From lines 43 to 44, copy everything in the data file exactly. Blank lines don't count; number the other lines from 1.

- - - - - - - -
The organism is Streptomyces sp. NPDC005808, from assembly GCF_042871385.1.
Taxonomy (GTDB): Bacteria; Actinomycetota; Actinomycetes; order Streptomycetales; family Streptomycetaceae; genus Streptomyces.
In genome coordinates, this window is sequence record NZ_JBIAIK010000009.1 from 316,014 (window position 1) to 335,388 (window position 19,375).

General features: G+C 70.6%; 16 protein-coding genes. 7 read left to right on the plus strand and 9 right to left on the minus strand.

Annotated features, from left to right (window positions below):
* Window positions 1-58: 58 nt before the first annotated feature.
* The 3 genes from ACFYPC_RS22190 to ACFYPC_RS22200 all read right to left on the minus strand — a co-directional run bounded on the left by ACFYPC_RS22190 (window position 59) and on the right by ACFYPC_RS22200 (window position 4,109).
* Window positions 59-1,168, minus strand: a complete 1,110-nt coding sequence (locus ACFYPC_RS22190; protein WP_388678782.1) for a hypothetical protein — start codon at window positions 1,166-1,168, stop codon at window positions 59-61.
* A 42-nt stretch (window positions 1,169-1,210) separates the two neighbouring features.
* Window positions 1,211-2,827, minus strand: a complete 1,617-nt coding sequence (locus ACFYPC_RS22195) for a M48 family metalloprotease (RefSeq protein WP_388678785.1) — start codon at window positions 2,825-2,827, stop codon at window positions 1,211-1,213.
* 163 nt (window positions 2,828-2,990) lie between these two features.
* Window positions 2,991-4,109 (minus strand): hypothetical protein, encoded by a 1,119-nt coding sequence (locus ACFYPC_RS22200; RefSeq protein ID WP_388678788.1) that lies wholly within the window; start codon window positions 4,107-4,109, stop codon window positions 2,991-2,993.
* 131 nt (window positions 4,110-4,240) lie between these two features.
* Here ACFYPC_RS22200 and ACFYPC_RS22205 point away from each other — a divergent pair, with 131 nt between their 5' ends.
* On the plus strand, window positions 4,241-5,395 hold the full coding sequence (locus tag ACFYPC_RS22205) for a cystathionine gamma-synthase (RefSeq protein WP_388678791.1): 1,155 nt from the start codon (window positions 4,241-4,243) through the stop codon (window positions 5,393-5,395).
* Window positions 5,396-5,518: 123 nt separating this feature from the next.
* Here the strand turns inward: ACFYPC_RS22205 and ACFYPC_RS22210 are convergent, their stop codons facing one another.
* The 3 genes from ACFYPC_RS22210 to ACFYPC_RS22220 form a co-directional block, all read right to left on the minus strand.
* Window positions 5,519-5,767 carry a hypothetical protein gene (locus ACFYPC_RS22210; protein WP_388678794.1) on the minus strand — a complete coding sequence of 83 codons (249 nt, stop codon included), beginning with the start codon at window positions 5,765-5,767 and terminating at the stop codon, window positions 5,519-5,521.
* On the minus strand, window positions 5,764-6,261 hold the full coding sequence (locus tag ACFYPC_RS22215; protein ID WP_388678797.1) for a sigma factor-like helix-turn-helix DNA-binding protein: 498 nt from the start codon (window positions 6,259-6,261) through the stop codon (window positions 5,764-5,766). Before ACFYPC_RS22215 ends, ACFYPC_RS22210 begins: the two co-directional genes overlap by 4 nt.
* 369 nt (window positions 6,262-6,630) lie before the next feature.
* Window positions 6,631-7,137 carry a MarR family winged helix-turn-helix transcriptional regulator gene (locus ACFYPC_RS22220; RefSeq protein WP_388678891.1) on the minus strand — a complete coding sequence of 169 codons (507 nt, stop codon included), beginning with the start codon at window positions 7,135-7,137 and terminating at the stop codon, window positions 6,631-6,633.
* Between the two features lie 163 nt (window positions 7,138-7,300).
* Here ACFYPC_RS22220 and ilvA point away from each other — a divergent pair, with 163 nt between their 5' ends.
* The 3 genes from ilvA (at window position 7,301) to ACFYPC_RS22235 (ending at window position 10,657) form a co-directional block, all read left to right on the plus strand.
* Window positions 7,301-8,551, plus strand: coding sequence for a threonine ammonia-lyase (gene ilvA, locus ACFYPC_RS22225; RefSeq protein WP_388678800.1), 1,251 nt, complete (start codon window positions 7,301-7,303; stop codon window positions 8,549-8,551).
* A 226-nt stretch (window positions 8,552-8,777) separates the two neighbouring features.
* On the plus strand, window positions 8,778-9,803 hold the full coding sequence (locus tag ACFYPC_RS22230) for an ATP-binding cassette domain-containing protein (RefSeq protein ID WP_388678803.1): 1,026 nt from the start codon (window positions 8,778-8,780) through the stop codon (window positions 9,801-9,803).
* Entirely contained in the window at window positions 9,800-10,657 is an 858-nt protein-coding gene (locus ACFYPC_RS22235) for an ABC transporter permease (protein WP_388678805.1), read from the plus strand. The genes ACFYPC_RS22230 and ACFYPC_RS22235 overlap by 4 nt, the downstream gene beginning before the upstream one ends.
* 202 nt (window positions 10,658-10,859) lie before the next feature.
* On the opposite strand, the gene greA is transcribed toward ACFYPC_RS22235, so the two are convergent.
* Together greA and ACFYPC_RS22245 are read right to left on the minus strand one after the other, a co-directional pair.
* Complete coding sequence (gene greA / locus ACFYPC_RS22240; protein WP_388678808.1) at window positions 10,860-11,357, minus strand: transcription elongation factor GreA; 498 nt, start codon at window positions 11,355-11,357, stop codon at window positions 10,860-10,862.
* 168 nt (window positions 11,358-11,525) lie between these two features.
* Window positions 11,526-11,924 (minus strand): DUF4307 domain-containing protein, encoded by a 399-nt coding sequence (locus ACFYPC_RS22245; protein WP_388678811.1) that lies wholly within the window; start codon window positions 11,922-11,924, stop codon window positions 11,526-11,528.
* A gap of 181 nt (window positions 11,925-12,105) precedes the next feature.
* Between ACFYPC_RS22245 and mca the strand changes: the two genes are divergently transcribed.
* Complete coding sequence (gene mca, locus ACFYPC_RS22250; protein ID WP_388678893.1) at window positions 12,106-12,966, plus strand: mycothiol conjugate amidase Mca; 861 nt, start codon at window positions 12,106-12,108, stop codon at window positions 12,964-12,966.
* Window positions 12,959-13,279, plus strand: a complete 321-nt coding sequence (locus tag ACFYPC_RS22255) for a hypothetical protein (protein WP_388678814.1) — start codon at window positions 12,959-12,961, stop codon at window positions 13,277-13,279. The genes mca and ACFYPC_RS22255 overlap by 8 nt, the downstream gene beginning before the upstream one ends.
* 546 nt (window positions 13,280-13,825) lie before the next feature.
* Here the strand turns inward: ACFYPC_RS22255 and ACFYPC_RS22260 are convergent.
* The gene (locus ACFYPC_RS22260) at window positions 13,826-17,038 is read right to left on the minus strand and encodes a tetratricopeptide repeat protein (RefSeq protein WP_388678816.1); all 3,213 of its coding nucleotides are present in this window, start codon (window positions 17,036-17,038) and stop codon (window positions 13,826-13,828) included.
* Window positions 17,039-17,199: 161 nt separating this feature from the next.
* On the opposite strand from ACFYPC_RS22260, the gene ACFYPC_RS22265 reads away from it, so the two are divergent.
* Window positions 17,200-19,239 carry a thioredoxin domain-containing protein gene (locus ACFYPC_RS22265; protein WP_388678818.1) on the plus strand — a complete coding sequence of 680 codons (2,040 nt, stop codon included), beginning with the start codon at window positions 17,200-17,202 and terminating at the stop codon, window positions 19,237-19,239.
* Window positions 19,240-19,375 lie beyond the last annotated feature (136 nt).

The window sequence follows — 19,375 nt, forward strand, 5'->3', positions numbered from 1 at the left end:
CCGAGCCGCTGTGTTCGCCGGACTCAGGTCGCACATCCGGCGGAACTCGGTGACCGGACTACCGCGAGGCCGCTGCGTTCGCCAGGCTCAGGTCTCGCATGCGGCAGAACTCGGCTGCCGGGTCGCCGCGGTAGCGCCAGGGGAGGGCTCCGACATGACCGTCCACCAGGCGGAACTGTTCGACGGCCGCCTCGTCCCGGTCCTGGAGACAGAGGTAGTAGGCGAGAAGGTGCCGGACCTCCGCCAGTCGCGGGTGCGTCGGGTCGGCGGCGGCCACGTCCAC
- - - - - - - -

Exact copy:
* Window positions 17,039-17,199: 161 nt separating this feature from the next.
* On the opposite strand from ACFYPC_RS22260, the gene ACFYPC_RS22265 reads away from it, so the two are divergent.